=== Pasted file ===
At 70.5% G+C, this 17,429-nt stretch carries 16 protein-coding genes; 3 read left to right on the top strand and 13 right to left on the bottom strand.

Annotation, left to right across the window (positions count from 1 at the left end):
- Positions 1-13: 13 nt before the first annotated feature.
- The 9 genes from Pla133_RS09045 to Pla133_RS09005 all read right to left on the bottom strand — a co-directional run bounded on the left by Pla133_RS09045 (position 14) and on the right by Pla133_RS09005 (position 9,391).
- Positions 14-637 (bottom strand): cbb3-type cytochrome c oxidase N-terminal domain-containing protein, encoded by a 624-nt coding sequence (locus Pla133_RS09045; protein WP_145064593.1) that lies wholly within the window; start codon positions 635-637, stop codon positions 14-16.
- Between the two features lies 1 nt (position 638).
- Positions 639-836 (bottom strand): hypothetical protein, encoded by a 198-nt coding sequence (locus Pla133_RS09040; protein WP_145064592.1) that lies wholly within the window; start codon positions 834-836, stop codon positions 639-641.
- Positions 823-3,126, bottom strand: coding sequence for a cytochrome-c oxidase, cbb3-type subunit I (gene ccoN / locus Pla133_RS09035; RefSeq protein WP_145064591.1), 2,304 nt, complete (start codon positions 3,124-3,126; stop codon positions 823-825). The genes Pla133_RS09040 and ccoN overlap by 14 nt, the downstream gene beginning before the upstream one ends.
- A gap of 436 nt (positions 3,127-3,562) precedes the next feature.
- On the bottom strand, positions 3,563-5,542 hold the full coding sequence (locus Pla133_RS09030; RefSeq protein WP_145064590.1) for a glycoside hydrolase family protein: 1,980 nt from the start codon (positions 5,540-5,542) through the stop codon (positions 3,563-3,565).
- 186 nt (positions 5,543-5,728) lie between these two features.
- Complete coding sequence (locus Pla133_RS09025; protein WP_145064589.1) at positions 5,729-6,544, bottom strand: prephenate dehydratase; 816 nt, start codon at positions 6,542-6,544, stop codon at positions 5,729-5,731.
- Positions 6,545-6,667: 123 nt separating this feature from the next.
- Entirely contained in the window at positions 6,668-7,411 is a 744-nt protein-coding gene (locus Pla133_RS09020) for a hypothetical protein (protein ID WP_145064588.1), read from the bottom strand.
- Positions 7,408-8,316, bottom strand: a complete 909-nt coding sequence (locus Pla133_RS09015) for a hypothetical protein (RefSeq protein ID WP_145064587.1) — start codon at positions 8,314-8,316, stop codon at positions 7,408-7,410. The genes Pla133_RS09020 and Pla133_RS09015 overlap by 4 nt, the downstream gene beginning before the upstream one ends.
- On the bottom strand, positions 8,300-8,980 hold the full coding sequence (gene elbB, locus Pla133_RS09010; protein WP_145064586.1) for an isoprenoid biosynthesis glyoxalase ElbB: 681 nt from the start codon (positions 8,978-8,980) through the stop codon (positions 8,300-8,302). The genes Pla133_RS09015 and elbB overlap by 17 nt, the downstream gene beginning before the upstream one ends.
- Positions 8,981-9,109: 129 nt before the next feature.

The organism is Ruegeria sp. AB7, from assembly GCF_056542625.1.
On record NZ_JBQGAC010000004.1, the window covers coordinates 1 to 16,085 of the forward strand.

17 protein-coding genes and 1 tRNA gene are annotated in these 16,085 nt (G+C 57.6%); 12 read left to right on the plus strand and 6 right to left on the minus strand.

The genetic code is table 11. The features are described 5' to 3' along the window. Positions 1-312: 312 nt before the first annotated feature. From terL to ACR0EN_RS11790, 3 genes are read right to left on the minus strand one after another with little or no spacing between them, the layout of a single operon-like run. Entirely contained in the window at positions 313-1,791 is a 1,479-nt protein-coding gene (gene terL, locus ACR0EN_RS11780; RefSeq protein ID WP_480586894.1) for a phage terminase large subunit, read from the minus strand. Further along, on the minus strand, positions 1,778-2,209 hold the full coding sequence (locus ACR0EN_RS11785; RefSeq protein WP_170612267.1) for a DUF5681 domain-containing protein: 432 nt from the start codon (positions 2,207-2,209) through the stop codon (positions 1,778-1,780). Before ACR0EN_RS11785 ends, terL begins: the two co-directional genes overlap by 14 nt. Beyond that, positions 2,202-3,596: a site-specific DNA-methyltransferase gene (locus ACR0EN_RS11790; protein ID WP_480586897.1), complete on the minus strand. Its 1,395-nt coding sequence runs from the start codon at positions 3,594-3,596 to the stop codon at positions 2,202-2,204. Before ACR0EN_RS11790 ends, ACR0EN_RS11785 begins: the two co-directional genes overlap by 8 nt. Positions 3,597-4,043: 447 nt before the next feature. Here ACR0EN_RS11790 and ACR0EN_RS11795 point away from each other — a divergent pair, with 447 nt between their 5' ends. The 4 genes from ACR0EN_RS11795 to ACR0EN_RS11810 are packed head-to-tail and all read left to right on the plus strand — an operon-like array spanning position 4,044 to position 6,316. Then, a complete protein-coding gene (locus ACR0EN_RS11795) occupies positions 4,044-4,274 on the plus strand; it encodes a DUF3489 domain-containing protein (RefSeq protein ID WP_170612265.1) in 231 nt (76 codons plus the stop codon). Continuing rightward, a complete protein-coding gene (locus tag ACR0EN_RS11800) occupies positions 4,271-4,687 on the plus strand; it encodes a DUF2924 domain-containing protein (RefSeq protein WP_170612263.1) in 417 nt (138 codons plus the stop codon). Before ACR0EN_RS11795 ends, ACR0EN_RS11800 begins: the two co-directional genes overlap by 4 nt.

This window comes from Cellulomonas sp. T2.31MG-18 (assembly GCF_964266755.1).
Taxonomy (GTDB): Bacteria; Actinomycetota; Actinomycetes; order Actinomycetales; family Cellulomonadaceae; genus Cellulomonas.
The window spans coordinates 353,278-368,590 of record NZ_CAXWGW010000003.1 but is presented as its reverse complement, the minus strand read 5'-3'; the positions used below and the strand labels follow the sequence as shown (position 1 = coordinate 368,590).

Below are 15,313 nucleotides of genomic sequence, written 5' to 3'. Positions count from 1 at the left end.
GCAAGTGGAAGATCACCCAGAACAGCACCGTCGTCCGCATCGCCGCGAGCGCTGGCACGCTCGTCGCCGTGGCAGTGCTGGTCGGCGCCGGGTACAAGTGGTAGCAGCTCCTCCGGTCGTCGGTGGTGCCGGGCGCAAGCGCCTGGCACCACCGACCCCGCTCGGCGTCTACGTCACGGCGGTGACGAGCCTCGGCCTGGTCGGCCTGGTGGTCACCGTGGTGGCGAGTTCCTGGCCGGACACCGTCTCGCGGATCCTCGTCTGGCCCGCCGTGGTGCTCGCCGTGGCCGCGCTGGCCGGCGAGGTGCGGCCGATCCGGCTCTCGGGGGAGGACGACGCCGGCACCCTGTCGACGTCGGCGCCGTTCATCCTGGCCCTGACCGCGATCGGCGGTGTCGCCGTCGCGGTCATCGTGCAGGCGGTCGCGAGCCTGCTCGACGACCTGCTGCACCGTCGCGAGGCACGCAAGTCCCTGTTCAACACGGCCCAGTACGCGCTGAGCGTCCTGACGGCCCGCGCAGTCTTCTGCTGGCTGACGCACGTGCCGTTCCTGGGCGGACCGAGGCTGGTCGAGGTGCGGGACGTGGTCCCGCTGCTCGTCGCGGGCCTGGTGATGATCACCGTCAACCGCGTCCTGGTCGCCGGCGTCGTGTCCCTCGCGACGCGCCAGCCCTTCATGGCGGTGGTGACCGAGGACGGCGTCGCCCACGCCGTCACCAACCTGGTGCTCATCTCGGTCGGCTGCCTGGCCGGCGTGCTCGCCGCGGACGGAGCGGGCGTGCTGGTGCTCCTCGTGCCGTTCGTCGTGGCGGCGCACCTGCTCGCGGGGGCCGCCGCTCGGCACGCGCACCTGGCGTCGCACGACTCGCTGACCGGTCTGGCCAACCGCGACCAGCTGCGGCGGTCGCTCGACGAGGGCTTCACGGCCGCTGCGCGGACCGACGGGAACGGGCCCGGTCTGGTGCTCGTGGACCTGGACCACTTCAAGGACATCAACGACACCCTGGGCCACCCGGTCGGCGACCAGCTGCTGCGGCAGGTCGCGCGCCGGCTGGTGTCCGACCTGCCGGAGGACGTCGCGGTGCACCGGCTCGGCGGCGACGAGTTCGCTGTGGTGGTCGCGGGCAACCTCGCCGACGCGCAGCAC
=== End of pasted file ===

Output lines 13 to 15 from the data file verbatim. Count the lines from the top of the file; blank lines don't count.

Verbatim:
- Positions 6,545-6,667: 123 nt separating this feature from the next.
- Entirely contained in the window at positions 6,668-7,411 is a 744-nt protein-coding gene (locus Pla133_RS09020) for a hypothetical protein (protein ID WP_145064588.1), read from the bottom strand.
- Positions 7,408-8,316, bottom strand: a complete 909-nt coding sequence (locus Pla133_RS09015) for a hypothetical protein (RefSeq protein ID WP_145064587.1) — start codon at positions 8,314-8,316, stop codon at positions 7,408-7,410. The genes Pla133_RS09020 and Pla133_RS09015 overlap by 4 nt, the downstream gene beginning before the upstream one ends.